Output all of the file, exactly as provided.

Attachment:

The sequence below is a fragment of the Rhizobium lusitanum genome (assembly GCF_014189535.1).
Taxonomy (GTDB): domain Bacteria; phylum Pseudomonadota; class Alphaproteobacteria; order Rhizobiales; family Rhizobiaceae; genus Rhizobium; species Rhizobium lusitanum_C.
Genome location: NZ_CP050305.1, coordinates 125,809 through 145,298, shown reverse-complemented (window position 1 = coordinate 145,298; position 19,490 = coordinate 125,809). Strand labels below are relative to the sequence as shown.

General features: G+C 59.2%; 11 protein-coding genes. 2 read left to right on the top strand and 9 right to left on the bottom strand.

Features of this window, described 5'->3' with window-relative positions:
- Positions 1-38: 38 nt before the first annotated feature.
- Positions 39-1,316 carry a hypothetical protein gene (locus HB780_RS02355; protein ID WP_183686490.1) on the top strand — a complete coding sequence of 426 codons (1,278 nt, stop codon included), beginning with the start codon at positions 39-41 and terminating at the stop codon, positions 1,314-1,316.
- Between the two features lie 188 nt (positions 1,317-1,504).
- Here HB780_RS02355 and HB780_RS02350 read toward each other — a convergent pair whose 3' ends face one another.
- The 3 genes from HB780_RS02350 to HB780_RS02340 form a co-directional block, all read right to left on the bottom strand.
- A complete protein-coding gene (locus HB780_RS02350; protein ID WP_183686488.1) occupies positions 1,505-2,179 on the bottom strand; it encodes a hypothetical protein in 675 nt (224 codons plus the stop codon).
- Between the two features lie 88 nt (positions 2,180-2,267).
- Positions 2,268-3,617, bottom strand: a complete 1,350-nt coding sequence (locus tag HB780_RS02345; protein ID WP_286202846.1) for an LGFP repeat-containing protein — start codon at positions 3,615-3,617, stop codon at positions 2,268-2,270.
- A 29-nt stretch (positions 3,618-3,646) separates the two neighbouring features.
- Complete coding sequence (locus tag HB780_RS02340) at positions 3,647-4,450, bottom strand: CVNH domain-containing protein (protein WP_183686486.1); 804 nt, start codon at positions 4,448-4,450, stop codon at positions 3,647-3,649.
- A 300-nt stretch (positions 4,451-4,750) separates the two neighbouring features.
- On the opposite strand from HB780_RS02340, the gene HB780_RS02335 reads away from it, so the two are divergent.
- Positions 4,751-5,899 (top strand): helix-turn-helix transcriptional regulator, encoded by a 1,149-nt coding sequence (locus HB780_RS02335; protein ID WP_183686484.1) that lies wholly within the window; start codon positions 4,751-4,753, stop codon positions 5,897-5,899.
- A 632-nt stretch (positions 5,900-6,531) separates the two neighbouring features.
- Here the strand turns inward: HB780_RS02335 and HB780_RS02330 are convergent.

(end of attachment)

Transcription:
The sequence below is a fragment of the Rhizobium lusitanum genome (assembly GCF_014189535.1).
Taxonomy (GTDB): domain Bacteria; phylum Pseudomonadota; class Alphaproteobacteria; order Rhizobiales; family Rhizobiaceae; genus Rhizobium; species Rhizobium lusitanum_C.
Genome location: NZ_CP050305.1, coordinates 125,809 through 145,298, shown reverse-complemented (window position 1 = coordinate 145,298; position 19,490 = coordinate 125,809). Strand labels below are relative to the sequence as shown.

General features: G+C 59.2%; 11 protein-coding genes. 2 read left to right on the top strand and 9 right to left on the bottom strand.

Features of this window, described 5'->3' with window-relative positions:
- Positions 1-38: 38 nt before the first annotated feature.
- Positions 39-1,316 carry a hypothetical protein gene (locus HB780_RS02355; protein ID WP_183686490.1) on the top strand — a complete coding sequence of 426 codons (1,278 nt, stop codon included), beginning with the start codon at positions 39-41 and terminating at the stop codon, positions 1,314-1,316.
- Between the two features lie 188 nt (positions 1,317-1,504).
- Here HB780_RS02355 and HB780_RS02350 read toward each other — a convergent pair whose 3' ends face one another.
- The 3 genes from HB780_RS02350 to HB780_RS02340 form a co-directional block, all read right to left on the bottom strand.
- A complete protein-coding gene (locus HB780_RS02350; protein ID WP_183686488.1) occupies positions 1,505-2,179 on the bottom strand; it encodes a hypothetical protein in 675 nt (224 codons plus the stop codon).
- Between the two features lie 88 nt (positions 2,180-2,267).
- Positions 2,268-3,617, bottom strand: a complete 1,350-nt coding sequence (locus tag HB780_RS02345; protein ID WP_286202846.1) for an LGFP repeat-containing protein — start codon at positions 3,615-3,617, stop codon at positions 2,268-2,270.
- A 29-nt stretch (positions 3,618-3,646) separates the two neighbouring features.
- Complete coding sequence (locus tag HB780_RS02340) at positions 3,647-4,450, bottom strand: CVNH domain-containing protein (protein WP_183686486.1); 804 nt, start codon at positions 4,448-4,450, stop codon at positions 3,647-3,649.
- A 300-nt stretch (positions 4,451-4,750) separates the two neighbouring features.
- On the opposite strand from HB780_RS02340, the gene HB780_RS02335 reads away from it, so the two are divergent.
- Positions 4,751-5,899 (top strand): helix-turn-helix transcriptional regulator, encoded by a 1,149-nt coding sequence (locus HB780_RS02335; protein ID WP_183686484.1) that lies wholly within the window; start codon positions 4,751-4,753, stop codon positions 5,897-5,899.
- A 632-nt stretch (positions 5,900-6,531) separates the two neighbouring features.
- Here the strand turns inward: HB780_RS02335 and HB780_RS02330 are convergent.